Purchasing Farm Ground


My husband and I have been searching diligently for some farm property for the last 4 years. Our original plan was to find 10 plus acres, sell our home and move out to a small farm. After a great deal of contemplation we could not deny the benefits our children received from living in a neighborhood with friends and cousins nearby. So our plans shifted a bit. Our new goal was to find a farm that was no more than 10 minutes from our home so we could easily travel back and forth without a great strain on our time.

Now, 4 years later, we have located the farm of our dreams and we are ready to venture into a new challenge in life. As I have thumbed through books, websites, and photographs of farms I have learned a few things about purchasing farm ground that I never knew before. Now that our farm is actually ours I would like to share a few issues we had to consider before finding some ground that would be affordable and fulfill our needs.
Here are 8 things for an inexperienced farmer to consider when looking for farm ground:

Water: I live in the middle of a dessert so water is not easy to come by. In my area we have the option of purchasing 2 types of water rights; surface water and underground water. Surface water rights are typically less expensive but you must have access to an existing ditch system to purchase. If your property is not located along a ditch this is not an option. Surface water is also less reliable than underground water; if the winter is mild you may very well run out of water in the heat of the summer, leaving your crops to burn up.

Underground water is fairly reliable but can be very expensive. In my area 1 share of underground water can cost between $1500 and $2000 dollars and you typically need 4 shares to water 1 acre of alfalfa. This means if you have 50 acres you will need 200 acre feet of water which will cost $300,000! And this price is only for the water. If you don’t have access to a well and a pump you will be looking at another $100,000 to get your water to the surface. Also, the monthly power bill to run the underground pump can cost a great deal depending on how deep your well is.

Throughout our hunt for farm ground we searched high and low for land that had access to surface water and/or that already had a well and pump for underground water. Although the farm we purchased did not have enough water rights to farm the entire piece we were lucky enough to find some ground that was near a ditch system AND had a functioning well and pump with a small amount of underground water rights.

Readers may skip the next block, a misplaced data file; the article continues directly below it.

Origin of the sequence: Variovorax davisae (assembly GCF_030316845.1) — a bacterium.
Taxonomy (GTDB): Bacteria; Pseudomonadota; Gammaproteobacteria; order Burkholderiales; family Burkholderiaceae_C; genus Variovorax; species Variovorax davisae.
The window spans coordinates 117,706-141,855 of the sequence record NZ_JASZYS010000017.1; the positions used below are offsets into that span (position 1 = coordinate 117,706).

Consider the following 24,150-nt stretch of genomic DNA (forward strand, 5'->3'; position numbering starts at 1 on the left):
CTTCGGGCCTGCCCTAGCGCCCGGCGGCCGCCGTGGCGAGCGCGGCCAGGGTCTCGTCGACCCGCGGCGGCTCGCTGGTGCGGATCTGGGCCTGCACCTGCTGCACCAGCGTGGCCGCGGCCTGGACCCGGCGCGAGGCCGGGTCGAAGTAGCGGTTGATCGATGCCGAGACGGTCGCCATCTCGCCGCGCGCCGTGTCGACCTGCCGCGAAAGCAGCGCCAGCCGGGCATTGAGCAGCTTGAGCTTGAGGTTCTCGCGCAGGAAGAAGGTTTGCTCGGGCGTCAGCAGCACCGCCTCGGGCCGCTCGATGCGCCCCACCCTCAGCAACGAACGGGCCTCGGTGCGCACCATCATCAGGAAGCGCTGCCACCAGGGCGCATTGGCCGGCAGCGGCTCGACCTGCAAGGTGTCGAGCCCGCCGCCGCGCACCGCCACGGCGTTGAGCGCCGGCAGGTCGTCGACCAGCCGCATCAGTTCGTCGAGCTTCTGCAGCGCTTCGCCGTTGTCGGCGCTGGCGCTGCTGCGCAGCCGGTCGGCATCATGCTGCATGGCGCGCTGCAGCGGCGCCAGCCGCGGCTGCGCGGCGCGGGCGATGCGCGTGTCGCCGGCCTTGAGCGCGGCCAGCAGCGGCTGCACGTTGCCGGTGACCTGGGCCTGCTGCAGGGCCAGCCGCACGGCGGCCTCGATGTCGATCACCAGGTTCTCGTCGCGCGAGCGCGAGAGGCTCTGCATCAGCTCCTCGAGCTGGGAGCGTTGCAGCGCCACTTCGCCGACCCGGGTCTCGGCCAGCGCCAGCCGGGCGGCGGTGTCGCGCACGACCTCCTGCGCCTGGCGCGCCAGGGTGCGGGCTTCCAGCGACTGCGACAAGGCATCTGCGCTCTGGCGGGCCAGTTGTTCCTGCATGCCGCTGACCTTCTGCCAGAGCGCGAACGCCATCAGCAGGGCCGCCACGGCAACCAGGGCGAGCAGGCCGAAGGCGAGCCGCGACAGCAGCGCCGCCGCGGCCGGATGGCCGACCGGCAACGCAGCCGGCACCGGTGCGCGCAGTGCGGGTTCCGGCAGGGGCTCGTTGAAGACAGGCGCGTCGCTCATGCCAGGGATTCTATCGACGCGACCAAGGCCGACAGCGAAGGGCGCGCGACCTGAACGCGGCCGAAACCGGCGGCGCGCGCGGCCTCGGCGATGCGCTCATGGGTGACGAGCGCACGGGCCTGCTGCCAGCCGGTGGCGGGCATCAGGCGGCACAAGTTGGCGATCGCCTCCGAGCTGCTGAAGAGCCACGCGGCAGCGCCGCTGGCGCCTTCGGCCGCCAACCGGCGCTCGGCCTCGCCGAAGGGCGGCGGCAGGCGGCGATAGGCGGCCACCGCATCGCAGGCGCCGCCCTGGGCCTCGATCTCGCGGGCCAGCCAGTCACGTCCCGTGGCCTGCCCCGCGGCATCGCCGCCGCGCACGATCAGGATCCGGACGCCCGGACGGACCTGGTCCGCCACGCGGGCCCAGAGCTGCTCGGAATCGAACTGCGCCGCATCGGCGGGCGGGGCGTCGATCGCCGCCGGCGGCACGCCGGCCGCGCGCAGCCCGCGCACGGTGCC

Land History and Tax Classifications: Green belt real estate taxes are far more affordable than ‘regular’ real estate taxes. Our land was owned by a bank that had seized the property as the result of a foreclosure. Because the bank did not keep the land in active agriculture production it no longer held green belt tax status. As new owners it is now our responsibility to make our farm productive for the next two years so we can reapply for green belt status. Until this time our taxes will be high; something we took into serious consideration when negotiating a final price. For more information on Utah’s Green Belt tax requirements you can look here https://extension.usu.edu/files/publications/publication/AG_Farmland_2009-01pr.pdf

Neighbors and Zoning issues: As with any real estate purchase the last thing you want to do is buy a piece of land that is surrounded by people or land owners that plan on making your projects difficult. Before we purchased our farm we were looking at a different piece that was very near a large equestrian subdivision and was surrounded by commercial and residentially zoned ground. Every time we attempted to put a game plan on paper something came up, either from a neighboring land owner or the city zoning ordinances, which made our plans financially impossible. Now, we consider ourselves lucky to have property surrounded by other farmers and residents who appreciate our efforts to keep the weeds down. There is always a possibility of development coming nearby but as long as we continue to keep our property in the current zoning description we should be able to continue doing what we would like to do.